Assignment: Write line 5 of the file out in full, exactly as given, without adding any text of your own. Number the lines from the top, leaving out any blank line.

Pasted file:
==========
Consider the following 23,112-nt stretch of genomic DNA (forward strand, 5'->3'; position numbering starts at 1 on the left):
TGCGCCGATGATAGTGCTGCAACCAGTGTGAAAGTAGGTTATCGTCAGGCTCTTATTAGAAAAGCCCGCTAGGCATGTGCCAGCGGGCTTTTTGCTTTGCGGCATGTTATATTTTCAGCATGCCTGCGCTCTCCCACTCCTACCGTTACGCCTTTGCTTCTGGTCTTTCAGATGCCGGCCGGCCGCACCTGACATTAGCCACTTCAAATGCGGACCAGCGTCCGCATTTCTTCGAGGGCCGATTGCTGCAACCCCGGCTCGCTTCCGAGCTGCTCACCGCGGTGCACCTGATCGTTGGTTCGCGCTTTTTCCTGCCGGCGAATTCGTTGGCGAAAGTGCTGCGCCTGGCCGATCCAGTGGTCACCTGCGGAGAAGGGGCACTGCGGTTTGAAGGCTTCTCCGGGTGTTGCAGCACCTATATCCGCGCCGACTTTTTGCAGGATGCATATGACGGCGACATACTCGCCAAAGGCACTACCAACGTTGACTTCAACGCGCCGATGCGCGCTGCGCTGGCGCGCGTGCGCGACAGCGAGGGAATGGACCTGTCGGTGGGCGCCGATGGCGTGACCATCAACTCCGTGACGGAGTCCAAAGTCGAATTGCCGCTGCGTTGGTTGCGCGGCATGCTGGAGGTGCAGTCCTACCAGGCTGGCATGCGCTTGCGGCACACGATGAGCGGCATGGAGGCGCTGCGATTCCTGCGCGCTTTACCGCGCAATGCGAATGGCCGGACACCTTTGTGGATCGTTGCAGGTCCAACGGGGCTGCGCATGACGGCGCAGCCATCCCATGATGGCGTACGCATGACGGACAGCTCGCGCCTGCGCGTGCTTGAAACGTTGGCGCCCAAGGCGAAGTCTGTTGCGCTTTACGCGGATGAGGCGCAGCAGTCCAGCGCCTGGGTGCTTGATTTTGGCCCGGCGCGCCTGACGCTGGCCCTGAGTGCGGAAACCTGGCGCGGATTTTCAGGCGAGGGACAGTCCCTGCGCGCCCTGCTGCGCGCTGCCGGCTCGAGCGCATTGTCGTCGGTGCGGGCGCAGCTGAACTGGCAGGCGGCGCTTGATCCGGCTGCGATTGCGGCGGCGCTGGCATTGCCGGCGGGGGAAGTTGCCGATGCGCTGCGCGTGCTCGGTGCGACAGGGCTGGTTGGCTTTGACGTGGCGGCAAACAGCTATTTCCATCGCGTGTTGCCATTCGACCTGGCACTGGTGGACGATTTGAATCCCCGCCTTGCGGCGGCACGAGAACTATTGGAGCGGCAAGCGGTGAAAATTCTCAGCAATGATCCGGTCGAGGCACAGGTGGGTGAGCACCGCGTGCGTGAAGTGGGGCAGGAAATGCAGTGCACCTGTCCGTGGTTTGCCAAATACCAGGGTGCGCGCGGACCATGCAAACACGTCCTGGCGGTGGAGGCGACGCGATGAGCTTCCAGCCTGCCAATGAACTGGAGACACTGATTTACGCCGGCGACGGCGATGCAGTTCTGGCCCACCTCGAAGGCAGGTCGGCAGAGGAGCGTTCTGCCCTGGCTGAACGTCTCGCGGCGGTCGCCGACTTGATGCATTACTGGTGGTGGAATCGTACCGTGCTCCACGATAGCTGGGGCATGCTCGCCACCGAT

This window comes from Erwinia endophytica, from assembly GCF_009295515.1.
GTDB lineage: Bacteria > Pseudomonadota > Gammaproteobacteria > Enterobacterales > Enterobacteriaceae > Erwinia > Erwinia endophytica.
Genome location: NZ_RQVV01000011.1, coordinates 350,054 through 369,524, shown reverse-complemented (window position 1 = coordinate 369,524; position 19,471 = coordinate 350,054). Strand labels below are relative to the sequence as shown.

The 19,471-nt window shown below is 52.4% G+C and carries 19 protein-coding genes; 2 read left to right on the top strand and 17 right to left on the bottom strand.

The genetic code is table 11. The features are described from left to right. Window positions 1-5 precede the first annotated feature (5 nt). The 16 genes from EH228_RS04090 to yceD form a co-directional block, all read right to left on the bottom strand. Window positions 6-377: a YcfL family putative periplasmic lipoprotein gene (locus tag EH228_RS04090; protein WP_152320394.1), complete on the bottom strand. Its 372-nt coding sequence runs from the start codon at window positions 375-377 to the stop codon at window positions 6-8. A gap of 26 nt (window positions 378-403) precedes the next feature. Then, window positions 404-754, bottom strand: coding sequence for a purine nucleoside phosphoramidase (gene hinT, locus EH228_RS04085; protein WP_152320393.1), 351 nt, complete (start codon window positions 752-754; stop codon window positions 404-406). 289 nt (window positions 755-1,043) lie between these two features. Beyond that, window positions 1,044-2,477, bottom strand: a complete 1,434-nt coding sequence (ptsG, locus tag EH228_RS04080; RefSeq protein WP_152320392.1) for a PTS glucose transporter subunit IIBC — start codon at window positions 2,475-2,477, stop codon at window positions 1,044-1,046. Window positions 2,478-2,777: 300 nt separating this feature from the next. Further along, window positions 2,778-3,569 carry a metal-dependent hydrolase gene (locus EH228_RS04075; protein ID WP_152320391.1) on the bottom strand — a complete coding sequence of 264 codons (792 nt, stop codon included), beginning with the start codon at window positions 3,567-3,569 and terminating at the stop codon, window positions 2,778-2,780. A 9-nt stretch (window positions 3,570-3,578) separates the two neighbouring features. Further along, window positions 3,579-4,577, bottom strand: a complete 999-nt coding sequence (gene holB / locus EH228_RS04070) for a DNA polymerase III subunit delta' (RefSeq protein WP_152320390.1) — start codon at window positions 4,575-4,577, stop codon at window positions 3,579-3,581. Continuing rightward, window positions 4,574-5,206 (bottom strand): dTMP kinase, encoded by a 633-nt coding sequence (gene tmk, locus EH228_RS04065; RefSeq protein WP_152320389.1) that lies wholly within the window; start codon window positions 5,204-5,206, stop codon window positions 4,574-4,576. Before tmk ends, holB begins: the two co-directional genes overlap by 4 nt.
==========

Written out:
Genome location: NZ_RQVV01000011.1, coordinates 350,054 through 369,524, shown reverse-complemented (window position 1 = coordinate 369,524; position 19,471 = coordinate 350,054). Strand labels below are relative to the sequence as shown.